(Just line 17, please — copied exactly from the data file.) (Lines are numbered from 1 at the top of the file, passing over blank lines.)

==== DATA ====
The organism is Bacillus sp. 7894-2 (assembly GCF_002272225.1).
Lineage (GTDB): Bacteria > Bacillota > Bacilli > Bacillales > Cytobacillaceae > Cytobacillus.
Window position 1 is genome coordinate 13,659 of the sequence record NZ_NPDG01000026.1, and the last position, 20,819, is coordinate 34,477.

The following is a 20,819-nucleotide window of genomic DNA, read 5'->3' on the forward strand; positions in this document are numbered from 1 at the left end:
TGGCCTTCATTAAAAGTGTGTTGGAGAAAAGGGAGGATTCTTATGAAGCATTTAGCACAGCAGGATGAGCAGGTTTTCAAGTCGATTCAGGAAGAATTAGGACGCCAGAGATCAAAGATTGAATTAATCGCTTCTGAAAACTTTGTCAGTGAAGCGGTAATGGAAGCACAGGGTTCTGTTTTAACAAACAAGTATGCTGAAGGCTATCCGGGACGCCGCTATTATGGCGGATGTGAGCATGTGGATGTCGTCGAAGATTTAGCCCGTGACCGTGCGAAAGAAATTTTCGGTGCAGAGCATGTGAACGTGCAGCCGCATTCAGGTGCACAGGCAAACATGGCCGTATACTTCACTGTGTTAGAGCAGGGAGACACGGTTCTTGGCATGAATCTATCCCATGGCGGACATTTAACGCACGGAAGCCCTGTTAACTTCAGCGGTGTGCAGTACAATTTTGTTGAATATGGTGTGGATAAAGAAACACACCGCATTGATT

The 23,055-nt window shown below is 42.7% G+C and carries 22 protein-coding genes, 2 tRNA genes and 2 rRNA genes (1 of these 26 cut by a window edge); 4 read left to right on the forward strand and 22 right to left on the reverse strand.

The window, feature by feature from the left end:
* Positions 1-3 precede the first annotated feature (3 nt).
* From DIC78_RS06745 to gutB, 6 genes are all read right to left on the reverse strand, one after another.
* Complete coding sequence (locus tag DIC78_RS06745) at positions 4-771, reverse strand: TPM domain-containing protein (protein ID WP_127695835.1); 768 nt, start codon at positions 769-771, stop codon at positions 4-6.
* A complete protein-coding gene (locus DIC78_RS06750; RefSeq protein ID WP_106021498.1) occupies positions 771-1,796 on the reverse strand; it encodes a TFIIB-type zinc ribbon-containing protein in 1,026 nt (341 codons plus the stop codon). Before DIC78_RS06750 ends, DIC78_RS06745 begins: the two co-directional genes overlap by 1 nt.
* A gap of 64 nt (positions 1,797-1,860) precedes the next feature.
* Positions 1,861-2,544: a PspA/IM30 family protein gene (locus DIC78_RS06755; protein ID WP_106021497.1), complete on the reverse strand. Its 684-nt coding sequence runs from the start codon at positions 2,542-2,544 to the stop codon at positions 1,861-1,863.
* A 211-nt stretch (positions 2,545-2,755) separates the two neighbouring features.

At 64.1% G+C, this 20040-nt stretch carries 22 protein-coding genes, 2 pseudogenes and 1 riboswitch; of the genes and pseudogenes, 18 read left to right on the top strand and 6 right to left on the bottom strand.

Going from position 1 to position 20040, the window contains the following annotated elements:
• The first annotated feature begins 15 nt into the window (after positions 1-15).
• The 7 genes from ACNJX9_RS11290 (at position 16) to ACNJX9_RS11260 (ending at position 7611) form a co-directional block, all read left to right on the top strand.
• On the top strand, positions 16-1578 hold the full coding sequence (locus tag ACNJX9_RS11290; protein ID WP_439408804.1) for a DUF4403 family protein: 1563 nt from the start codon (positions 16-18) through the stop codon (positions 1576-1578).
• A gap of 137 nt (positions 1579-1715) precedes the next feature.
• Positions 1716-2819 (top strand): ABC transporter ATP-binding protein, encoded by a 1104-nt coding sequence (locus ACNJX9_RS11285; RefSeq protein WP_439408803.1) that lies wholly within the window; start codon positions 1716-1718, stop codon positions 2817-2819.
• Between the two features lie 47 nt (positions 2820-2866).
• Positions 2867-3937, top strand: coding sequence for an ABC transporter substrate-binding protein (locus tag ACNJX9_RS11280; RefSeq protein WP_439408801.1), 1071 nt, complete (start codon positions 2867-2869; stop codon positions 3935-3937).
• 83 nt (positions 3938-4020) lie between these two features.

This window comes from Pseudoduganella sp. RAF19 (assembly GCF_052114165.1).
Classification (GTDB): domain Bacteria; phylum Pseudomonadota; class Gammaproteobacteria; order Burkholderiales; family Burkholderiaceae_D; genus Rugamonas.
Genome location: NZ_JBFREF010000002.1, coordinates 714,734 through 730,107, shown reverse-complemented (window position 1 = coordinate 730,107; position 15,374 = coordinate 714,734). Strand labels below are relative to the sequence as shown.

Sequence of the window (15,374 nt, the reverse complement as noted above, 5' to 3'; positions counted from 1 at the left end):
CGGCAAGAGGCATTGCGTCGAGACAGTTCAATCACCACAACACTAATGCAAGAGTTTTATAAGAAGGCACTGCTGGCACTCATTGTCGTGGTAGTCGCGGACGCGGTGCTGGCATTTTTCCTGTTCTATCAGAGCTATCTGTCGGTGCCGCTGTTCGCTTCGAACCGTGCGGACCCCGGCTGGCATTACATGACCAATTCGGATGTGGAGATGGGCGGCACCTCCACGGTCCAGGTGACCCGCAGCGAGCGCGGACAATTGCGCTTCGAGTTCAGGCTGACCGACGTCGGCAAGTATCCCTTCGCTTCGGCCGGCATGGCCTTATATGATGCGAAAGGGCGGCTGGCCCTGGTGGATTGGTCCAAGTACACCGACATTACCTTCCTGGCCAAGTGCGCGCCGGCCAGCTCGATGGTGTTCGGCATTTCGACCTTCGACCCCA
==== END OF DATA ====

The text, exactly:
• The first annotated feature begins 15 nt into the window (after positions 1-15).